Wednesday, July 30, 2014         

 Print   Email   Comment | View 2 Comments   Most Popular   Save   Post   Retweet

Bills introduced in wake of molasses spill die

By Cathy Bussewitz

Associated Press

LAST UPDATED: 01:50 p.m. HST, May 08, 2014

A massive molasses spill in Honolulu Harbor last fall led state lawmakers to introduce legislation designed to prevent a repeat performance.

But the proposals they crafted failed to survive the 2014 legislative session.

Three bills were introduced in the state House and another two were proposed in the Senate. But all of those measures died in the Senate at various stages, according to the Legislature's website.

The spill in September killed more than 26,000 fish and other marine life, when about 1,400 tons of molasses dumped into the harbor. It had oozed from a section of pipe that was thought to be sealed off.

One bill (HB 2621) aimed to make government agencies and contractors report issues quickly by creating a maximum time limit for alerting authorities to problems. It also would have required government agencies and contractors to cooperate in investigations. It passed the House but it never got a committee hearing in the Senate.

Another bill (HB 2622) proposed to take money collected from fines imposed on those that violate marine life conservation rules. That money would then be spent on shoring up conservation efforts and protecting the health of coral reefs. It also passed the House, but didn't get a hearing in the Senate. A companion bill (SB 3017) in the Senate never made it to committee.

The proposal that made it the farthest (HB 2620) would have required the University of Hawaii to update a report laying out the state's emergency response to spills. The university had done such a report in 1996, but it has not been updated, lawmakers said. That bill passed both chambers but they couldn't agree on amendments, so the proposal died in a conference committee right before a deadline. Its companion bill (SB 3016) also stalled in the Senate.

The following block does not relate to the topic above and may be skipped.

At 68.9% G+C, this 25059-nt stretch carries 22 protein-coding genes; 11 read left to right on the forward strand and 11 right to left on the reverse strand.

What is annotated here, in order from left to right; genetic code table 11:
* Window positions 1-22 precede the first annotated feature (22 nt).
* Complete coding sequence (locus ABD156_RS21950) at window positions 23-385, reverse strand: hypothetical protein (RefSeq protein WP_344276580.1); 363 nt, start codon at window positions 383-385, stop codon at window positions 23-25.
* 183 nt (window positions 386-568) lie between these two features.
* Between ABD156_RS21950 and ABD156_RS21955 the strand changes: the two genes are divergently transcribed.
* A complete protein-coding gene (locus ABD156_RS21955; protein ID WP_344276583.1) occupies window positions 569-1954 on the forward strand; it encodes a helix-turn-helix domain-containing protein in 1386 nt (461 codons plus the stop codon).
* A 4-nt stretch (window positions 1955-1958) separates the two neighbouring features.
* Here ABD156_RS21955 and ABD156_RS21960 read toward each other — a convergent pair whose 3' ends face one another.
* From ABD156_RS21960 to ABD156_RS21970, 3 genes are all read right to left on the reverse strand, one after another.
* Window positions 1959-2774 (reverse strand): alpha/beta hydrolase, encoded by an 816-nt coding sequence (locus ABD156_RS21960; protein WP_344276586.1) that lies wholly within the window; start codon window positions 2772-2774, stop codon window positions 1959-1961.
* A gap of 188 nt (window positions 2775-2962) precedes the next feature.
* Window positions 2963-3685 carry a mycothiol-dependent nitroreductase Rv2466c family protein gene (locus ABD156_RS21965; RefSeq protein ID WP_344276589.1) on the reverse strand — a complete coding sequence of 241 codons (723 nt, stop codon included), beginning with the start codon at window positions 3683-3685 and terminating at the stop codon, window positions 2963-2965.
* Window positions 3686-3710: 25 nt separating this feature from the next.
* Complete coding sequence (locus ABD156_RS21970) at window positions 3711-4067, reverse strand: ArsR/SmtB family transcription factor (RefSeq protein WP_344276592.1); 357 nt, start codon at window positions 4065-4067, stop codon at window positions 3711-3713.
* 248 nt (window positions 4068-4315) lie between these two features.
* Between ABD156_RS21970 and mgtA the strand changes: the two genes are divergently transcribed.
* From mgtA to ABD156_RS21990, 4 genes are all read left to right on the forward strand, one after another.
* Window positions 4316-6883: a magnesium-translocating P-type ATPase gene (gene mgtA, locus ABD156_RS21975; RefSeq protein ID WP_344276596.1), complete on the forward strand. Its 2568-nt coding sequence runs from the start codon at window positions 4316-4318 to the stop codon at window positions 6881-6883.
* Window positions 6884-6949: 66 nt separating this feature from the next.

Rep. Chris Lee of Kailua and Sen. Mike Gabbard of Kapolei, who introduced the bills, did not immediately return phone calls for comment.

 Print   Email   Comment | View 2 Comments   Most Popular   Save   Post   Retweet

You must be subscribed to participate in discussions
By participating in online discussions you acknowledge that you have agreed to the TERMS OF SERVICE. An insightful discussion of ideas and viewpoints is encouraged, but comments must be civil and in good taste, with no personal attacks. Because only subscribers are allowed to comment, we have your personal information and are able to contact you. If your comments are inappropriate, you may receive a warning, and if you persist with such comments you may be banned from posting. To report comments that you believe do not follow our guidelines, email commentfeedback@staradvertiser.com.
Leave a comment

Please login to leave a comment.
Jerry_D wrote:
Typical Hawaii legislative process...slow as molasses.
on May 8,2014 | 03:11PM
kauai wrote:
Notice that the bill which got the farthest was a "punt/kick-the-can" to another entity to perform a "study". Disgusting politicians. I wonder if the bill had appropriated funds to perform the "study", or was it a "dry punt"? Another concern is what sort of meetings and/or testimony occurred between Matson and the politicians leading up to the death of all those bills/proposals? Also, how much money in campaign contributions did Matson give to these politicians e.g. "follow the money trail"?
on May 8,2014 | 04:30PM
Breaking News